Forensic DNA analysts are scientists who work in forensic crime labs, where they extract biological information from samples of hair, blood, bodily fluids, and tissue collected from crime scenes.  Data generated by DNA analyses performed by a forensic DNA analyst are used to build a case against a suspect or to help law enforcement identify a victim. Their work is crucial to the investigatory efforts of law enforcement and to those who pursue justice in a court of law, as the results of forensic DNA tests are viewed as clear-cut and unambiguous.

Forensic Science Technician

A forensic science technician collects evidence and performs scientific tests on physical evidence in order to reconstruct and study crime scenes. They perform investigative work that is essential to the process of identifying suspects and securing convictions, using specialized expertise in areas such as DNA analysis, fingerprinting, blood spatter, and ballistics to answer questions about a crime. While most of their work involves the collection and analysis of evidence, they are also asked to testify in court about their findings, especially if they have specialized knowledge in a particular area of science or method of testing.

Crime Scene Investigator Salary & Job Outlook

As highly specialized and in-demand professionals, crime scene investigators are well paid for their expertise in both science and criminology. Because the field of crime scene investigation offers many career path options, there are also many opportunities for job growth and professional exploration. For individuals who exhibit the necessary skills and are willing to continue to learn, the prospects are exceptional for a fruitful and rewarding career.

Wage Estimates & Salary Potential

Wages for a crime scene investigator will often depend on where they work. Local law enforcement offices, especially those in less populated areas, tend to pay less than larger federal law enforcement agencies. Wages will also depend on your level of education and experience and how involved you are in the case from beginning to end. According to the U.S. Bureau of Labor Statistics, a forensic technician who stays in the lab to process evidence after it is gathered makes an average of $58,230 per year. In comparison, crime scene investigators who are more fully involved in the case and work at a local or state level make an average of $72,340 while those working for federal law enforcement agencies make an average of $108,770.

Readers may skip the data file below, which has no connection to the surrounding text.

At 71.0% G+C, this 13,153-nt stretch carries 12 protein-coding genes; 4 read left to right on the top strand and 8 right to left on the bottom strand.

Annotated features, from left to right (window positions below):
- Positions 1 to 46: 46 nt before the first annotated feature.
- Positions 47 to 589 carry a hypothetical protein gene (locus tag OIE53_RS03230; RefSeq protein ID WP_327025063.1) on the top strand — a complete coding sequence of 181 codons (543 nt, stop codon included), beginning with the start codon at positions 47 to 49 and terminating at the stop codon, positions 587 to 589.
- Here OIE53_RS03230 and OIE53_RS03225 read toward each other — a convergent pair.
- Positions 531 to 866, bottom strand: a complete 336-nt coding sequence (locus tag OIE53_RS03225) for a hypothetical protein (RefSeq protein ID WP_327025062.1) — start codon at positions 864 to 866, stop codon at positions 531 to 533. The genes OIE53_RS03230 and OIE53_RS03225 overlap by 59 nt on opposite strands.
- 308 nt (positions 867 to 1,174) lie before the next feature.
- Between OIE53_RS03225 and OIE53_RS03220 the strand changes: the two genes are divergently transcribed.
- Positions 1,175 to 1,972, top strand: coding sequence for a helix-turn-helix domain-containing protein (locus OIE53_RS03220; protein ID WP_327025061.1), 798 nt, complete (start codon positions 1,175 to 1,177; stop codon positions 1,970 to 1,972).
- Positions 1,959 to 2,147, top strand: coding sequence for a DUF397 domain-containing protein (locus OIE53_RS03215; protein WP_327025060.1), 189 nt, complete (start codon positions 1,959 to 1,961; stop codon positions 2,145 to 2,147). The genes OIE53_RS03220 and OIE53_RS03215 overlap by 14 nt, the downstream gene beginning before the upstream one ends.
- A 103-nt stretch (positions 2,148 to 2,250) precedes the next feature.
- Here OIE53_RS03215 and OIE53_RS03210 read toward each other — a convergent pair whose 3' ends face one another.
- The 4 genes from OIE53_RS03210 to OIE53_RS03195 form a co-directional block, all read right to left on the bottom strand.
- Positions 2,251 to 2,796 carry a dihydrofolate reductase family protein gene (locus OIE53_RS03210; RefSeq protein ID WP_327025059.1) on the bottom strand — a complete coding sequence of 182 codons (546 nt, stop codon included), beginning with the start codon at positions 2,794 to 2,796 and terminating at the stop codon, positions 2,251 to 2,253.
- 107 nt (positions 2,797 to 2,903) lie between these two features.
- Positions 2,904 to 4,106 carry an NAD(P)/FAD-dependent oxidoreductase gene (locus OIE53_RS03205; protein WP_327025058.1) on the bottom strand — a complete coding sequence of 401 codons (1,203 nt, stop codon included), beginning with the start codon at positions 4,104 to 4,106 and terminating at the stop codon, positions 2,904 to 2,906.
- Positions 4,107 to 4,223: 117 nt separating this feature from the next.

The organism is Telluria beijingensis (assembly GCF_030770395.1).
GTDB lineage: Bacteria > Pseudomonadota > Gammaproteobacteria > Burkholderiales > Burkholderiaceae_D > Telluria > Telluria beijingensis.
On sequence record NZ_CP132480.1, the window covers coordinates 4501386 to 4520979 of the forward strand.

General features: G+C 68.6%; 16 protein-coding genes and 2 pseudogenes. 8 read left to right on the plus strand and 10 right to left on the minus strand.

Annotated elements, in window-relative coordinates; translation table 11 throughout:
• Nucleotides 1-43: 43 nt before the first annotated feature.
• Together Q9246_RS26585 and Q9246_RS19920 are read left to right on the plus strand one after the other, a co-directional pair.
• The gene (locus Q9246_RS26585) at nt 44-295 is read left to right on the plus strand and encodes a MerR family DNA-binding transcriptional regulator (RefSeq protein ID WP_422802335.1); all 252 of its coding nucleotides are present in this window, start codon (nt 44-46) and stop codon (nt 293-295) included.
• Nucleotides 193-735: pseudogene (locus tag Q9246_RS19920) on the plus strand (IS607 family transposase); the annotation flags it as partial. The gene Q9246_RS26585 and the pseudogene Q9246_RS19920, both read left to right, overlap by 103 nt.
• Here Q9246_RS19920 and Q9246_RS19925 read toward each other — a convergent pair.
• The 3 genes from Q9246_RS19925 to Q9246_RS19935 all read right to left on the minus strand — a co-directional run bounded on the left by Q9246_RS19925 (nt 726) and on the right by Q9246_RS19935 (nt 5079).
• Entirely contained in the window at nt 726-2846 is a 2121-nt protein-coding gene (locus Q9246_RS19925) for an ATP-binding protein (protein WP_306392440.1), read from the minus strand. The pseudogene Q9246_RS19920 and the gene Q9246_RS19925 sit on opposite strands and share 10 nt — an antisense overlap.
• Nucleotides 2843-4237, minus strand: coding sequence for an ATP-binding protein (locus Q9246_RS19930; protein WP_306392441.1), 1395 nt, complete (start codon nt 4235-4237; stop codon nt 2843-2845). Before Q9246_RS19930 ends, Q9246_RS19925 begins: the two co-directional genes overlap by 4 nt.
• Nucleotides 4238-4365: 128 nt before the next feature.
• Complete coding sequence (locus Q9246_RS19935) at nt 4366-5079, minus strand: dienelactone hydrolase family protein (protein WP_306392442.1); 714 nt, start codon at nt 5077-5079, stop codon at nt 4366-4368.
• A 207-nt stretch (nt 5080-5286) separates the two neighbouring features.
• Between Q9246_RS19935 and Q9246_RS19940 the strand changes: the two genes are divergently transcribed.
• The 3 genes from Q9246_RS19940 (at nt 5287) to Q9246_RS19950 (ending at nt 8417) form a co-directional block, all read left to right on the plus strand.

Projected Job Growth & Prospects

Whether you want to remain in the lab or go out into the field, labor statistics show that the average expected job growth for crime scene investigators is much faster than average. That means, over the next decade, the forensic science field is expected to grow by leaps and bounds. As our population continues to grow, the need for qualified and exceptional crime scene investigators will also grow. Likewise, as new technology continues to make police work and criminal investigation a more technical field, there will be more barriers to entry. Expect to see more technical education requirements as well as more national certification requirements to emerge in order to become a crime scene investigator in the next decade.

Where Can I Learn More About Careers in Crime Scene Investigation?

For anyone interested in becoming a crime scene investigator, it's good to be aware of the many professional organizations and resources available to help you in your career. You can use these resources and connections for career support and personal growth.

Here are a few professional organizations to consider:

National Association of Police Organizations
International Association of Chiefs of Police
National Sheriff's Association
Fraternal Order of Police
Federal Law Enforcement Officers Association
International Association of Women Police
Same Shield
Women in Federal Law Enforcement

The career path to becoming a crime scene investigator requires a lot of hard work and dedication, but personal fulfillment and professional rewards are worth the effort.